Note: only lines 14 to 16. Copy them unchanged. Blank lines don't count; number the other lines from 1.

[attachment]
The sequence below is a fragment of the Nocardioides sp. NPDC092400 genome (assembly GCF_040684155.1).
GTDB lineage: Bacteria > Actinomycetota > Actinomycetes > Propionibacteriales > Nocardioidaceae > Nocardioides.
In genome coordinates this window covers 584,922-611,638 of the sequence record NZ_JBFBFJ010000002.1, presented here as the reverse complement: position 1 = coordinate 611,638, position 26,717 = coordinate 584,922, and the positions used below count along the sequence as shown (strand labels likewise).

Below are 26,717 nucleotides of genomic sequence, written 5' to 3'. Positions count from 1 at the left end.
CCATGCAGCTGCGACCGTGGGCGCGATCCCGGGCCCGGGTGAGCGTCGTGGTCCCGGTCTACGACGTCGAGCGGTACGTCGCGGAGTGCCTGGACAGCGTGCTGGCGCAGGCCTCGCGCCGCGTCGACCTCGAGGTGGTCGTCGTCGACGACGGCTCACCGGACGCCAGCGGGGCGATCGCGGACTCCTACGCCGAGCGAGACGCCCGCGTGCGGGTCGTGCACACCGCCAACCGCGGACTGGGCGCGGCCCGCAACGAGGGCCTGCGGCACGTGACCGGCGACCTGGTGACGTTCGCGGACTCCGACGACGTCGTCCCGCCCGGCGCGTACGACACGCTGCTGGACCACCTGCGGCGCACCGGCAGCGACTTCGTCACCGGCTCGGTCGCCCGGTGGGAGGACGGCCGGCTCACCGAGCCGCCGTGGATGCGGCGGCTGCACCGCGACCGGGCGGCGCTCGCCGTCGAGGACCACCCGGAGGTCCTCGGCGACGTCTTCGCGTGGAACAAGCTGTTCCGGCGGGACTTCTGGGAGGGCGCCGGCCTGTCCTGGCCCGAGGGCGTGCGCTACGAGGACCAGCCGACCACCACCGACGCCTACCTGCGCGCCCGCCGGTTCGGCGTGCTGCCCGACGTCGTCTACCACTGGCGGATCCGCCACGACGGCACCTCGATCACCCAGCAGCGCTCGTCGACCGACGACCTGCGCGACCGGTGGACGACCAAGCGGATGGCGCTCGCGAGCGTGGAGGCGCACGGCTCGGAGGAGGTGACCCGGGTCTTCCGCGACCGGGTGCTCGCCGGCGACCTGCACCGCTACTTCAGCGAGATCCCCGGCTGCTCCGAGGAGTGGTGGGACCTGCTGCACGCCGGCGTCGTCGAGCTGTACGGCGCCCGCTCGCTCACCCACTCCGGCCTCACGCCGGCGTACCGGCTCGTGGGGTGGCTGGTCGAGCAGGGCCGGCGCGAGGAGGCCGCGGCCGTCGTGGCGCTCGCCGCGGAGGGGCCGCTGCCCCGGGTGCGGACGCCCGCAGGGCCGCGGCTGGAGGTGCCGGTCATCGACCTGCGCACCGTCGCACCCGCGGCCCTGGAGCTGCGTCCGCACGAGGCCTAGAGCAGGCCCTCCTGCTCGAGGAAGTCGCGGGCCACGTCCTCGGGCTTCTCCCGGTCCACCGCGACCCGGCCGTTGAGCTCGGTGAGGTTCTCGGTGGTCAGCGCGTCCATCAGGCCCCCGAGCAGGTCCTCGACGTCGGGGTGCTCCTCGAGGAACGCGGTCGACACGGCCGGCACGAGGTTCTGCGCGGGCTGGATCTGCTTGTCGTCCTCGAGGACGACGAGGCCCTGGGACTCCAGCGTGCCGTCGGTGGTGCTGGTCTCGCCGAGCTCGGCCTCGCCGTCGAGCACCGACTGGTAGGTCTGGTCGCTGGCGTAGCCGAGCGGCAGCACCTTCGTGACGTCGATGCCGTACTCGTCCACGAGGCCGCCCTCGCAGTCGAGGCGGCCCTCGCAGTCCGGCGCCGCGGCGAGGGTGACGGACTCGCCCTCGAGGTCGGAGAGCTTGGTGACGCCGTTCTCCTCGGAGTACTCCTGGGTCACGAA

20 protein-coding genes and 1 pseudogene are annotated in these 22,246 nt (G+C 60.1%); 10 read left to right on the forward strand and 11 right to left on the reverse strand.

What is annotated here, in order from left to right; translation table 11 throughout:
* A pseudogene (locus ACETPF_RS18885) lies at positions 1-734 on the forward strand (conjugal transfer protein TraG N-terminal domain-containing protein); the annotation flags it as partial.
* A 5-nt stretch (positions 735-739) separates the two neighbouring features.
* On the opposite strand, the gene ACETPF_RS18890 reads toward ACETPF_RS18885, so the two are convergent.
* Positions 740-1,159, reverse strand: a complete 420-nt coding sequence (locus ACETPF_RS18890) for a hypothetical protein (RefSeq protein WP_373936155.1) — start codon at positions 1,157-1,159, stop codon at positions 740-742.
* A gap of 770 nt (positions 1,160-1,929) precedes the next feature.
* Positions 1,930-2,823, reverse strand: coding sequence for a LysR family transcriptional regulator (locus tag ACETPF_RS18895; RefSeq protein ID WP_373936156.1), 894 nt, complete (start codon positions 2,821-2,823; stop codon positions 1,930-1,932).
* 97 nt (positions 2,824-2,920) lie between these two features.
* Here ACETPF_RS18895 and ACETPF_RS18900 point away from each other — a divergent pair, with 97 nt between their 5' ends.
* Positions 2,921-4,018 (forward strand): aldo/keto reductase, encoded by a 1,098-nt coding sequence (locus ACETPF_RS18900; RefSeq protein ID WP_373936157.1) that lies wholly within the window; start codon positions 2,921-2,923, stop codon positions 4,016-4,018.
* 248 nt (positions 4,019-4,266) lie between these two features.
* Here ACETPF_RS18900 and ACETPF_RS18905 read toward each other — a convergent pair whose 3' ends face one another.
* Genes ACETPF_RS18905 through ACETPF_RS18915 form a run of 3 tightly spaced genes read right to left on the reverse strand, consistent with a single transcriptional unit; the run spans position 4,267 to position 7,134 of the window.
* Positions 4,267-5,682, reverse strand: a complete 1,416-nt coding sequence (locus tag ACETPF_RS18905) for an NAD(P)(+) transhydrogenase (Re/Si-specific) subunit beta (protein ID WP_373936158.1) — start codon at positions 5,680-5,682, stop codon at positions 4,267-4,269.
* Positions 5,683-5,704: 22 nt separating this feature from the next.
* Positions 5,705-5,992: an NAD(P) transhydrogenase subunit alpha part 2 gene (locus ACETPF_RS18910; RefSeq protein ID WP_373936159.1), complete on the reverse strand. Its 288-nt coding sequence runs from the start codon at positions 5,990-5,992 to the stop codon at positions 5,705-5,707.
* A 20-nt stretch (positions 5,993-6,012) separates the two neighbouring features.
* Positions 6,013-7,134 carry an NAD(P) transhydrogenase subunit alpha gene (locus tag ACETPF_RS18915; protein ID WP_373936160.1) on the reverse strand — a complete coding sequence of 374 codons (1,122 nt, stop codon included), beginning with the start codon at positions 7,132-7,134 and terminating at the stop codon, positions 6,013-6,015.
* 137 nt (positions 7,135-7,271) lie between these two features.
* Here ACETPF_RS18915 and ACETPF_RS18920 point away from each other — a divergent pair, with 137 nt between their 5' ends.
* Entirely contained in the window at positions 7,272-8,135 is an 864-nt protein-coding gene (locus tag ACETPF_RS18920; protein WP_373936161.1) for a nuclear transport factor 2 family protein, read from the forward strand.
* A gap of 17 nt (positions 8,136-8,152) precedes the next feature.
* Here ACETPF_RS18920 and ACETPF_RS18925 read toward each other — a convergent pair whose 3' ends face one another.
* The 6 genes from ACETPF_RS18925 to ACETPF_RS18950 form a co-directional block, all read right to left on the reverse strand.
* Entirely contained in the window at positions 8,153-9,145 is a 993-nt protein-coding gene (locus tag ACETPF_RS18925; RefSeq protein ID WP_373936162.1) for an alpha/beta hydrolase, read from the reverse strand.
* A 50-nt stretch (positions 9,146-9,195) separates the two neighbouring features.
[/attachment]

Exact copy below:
* 97 nt (positions 2,824-2,920) lie between these two features.
* Here ACETPF_RS18895 and ACETPF_RS18900 point away from each other — a divergent pair, with 97 nt between their 5' ends.
* Positions 2,921-4,018 (forward strand): aldo/keto reductase, encoded by a 1,098-nt coding sequence (locus ACETPF_RS18900; RefSeq protein ID WP_373936157.1) that lies wholly within the window; start codon positions 2,921-2,923, stop codon positions 4,016-4,018.